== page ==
also held top positions at the massachusetts institute of technology and the george washington university. right,-- to my far andrew young, an aide to martin luther king. young helped organize the march on washington. in addition he was a former congressman, a former mayor of atlanta, and a former ambassador to the united issues. he is currently professor at the andrew young skill -- school of policy studies at georgia state. ifill,eft, gwen reporter, moderator and managing "washington week vicehe has moderated two presidential debates, and before that she worked for nbc, and "the washington post," and she is regarded as one of the best. my right, julian bond, one of the leaders of the civil rights movement. studentd found the nonviolent coordinating committee. he was also elected to the georgia house and senate. he has been a radio and television almond tater and is a professor at both american university and the university of virginia. , a manmmediate left described as the conscience of the u.s. congress among john lewis, a congressman from georgia since 1986. at 23, 1 of the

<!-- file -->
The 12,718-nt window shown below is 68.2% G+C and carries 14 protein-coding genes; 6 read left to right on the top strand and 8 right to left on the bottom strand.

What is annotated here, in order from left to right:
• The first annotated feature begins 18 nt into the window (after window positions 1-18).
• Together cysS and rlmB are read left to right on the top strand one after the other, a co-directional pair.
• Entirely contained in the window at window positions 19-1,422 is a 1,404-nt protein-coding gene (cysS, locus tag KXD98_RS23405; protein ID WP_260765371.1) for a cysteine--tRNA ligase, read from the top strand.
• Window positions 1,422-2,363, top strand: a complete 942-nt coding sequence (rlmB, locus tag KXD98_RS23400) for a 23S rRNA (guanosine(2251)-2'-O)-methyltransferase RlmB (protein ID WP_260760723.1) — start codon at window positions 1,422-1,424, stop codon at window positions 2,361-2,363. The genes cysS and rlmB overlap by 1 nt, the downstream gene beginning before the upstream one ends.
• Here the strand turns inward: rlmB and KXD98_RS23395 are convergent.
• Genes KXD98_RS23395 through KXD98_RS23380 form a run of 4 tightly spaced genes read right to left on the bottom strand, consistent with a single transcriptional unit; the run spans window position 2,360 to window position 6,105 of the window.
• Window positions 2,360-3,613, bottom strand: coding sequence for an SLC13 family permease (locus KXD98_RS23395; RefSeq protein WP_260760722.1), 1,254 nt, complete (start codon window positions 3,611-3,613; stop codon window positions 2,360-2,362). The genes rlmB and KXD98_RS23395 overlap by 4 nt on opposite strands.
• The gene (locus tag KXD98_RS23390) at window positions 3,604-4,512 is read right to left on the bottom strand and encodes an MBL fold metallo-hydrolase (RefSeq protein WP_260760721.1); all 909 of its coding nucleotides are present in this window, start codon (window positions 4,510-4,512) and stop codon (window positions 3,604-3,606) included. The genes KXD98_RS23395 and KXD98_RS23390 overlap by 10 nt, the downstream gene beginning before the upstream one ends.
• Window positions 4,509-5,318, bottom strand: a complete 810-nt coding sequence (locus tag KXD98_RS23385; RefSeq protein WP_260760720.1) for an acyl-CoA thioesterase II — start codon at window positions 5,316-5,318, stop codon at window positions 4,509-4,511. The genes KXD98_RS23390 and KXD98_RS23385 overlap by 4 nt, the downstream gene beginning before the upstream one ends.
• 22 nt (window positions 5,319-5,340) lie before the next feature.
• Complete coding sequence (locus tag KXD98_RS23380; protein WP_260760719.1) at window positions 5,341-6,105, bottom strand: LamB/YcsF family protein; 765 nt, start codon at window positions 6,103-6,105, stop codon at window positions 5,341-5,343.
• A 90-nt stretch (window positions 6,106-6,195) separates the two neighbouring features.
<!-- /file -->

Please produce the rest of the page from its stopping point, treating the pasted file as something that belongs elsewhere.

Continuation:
nascar fan and media engagement center. hp's technology helps us turn millions of tweets, posts and stories into real-time business insights that help nascar win with our fans. >>> it is hot and heavy in london, as they die bait in british parliament. what is the decision that the united states is looking at too, and that is what to do about syria. this was just said. take a listen. >> the decision is simple. and they clearly on some of the opposition benches. some people will think we can make a decision now. equally there are those who think we should rule out military conflict. i think we have to assess the evidence over the coming period. i think that's the right thing to do. >> well, we've been listening for the last hour. the major issues so far having the report coming from the u.n. inspectors, number two. we'll continue to watch it for you. the vice president announcing today the obama administration will implement two new gun control measures ig sark one policy will abandon almost all reimports. the administration is also proposing to close a little known loopholes that